Biden Forces Constitutional Crisis Over Texas Border Standoff

Posted on Thursday, February 15, 2024
by AMAC Newsline

AMAC Exclusive – By Ed Martin

operation lone star at the texas border

The story of DHS v. Texas – the Supreme Court case stemming from the federal government’s efforts to destroy border barriers created by the Lone Star State – is a dramatic one, complete with heroes, villains, and a wild west standoff like no other in recent times. As it comes to a head in some ways, it is critical to note that this saga is far from over. Here is where things stand now.

At the heart of the dispute between Texas and the federal government is the foundational American principle of federalism.

Like E=MC2  and the Pythagorean Theorem, federalism is a concept that everyone learns about in high school but few remember once they take off their gown and pointy hat.

Essentially, a federalist system is one where power is divided between a central authority and constituent political units, such as states or provinces. It allows for a balance between national unity and regional autonomy, with each level of government possessing its own spheres of authority.

Unlike math or science, federalism has no magic formula to govern its implementation or even how it works. In the case of the United States, the balance between the federal government and the states is a crucial piece of how the American Republic works. When that balance is disrupted, a constitutional crisis ensues.

It will come as no surprise that illegal entries at our southern border have seen a dramatic increase under President Joe Biden, while deportations have only gone down. In fact, deportation of criminal aliens plummeted 67 percent under President Biden’s first two fiscal years as compared to the same time period under President Trump.

Governor Greg Abbott saw the massive influx of illegal aliens flooding his state and took matters into his own hands by initiating Operation Lone Star via the Texas National Guard. Among other efforts to secure the border, Texas strategically placed concertina wire (a form of razor wire known as “c-wire”) on state and private property along the border.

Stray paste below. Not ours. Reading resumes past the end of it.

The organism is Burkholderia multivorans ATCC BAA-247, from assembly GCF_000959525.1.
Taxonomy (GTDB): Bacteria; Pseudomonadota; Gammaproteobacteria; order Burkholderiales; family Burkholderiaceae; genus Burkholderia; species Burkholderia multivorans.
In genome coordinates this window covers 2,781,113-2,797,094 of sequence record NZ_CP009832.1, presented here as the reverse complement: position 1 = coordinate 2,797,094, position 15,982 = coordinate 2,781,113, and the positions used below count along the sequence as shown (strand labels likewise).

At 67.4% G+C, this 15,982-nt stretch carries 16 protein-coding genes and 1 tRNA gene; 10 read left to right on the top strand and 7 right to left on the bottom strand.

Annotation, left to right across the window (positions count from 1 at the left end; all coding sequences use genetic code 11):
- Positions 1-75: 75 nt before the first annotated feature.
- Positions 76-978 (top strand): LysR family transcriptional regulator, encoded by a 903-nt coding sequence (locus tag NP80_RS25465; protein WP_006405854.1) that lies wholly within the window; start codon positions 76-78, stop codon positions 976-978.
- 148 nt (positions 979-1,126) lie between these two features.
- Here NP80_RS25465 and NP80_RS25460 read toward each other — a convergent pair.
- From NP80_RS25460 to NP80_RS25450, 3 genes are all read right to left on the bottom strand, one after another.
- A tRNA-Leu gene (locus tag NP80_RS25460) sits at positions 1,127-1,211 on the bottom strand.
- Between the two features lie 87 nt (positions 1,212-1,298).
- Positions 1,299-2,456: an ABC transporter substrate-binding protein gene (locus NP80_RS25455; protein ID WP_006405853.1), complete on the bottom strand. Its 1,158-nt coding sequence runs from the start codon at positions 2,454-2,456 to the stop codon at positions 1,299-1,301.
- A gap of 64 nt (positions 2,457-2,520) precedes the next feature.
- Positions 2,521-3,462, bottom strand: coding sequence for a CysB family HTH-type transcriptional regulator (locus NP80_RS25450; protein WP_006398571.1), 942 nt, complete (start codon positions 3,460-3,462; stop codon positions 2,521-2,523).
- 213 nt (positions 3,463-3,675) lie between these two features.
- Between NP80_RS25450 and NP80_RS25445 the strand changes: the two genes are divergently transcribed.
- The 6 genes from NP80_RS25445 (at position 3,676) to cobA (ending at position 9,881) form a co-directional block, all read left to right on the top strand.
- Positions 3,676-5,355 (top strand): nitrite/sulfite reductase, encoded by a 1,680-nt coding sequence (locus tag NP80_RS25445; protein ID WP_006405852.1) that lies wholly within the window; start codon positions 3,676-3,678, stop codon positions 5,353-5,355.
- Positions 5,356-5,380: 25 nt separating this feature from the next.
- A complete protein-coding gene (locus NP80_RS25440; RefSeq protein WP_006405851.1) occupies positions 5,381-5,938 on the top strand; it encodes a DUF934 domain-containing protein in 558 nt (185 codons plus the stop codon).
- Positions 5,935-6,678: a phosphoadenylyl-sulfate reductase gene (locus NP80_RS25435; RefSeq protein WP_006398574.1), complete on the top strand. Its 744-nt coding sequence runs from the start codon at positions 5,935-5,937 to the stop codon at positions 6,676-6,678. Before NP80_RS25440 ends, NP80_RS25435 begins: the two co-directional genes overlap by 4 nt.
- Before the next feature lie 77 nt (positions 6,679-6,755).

Texas was, in other words, doing what the federal government refused to do.

Federal agents with U.S. Customs and Border Protection triggered a wild west showdown by cutting and otherwise destroying this state-placed c-wire.

This act was not just some inefficient federal agency embracing apathy over doing their job. This was a federal agency, working on Joe Biden’s orders, actively trying to entice more aliens to violate federal law and denying a state its right to protect itself from a border invasion.

As Governor Abbott so eloquently put it in an open letter to the White House, “By wasting taxpayer dollars to tear open Texas’s border security infrastructure, President Biden has enticed illegal immigrants away from the 28 legal entry points along this State’s southern border — bridges where nobody drowns — and into the dangerous waters of the Rio Grande.”

This is where Texas Attorney General Ken Paxton steps into the story. He knows his duty is to the people of the Lone Star State, which is why he is taking on the federal bureaucracy working to keep our southern border open. He filed a complaint in the U.S. District Court for the Western District of Texas to get federal agents to stop destroying Texas’s property.

Now we must dust off our high school civics textbooks to look at the Constitution’s definition of federalism. In just 28 words, the 10th Amendment states, “The powers not delegated to the United States by the Constitution, nor prohibited by it to the States, are reserved to the States respectively, or to the people.” In other words, unless a state is specifically preventing the federal government from doing what the Constitution empowers it to do, the federal government cannot interfere with what a state is doing.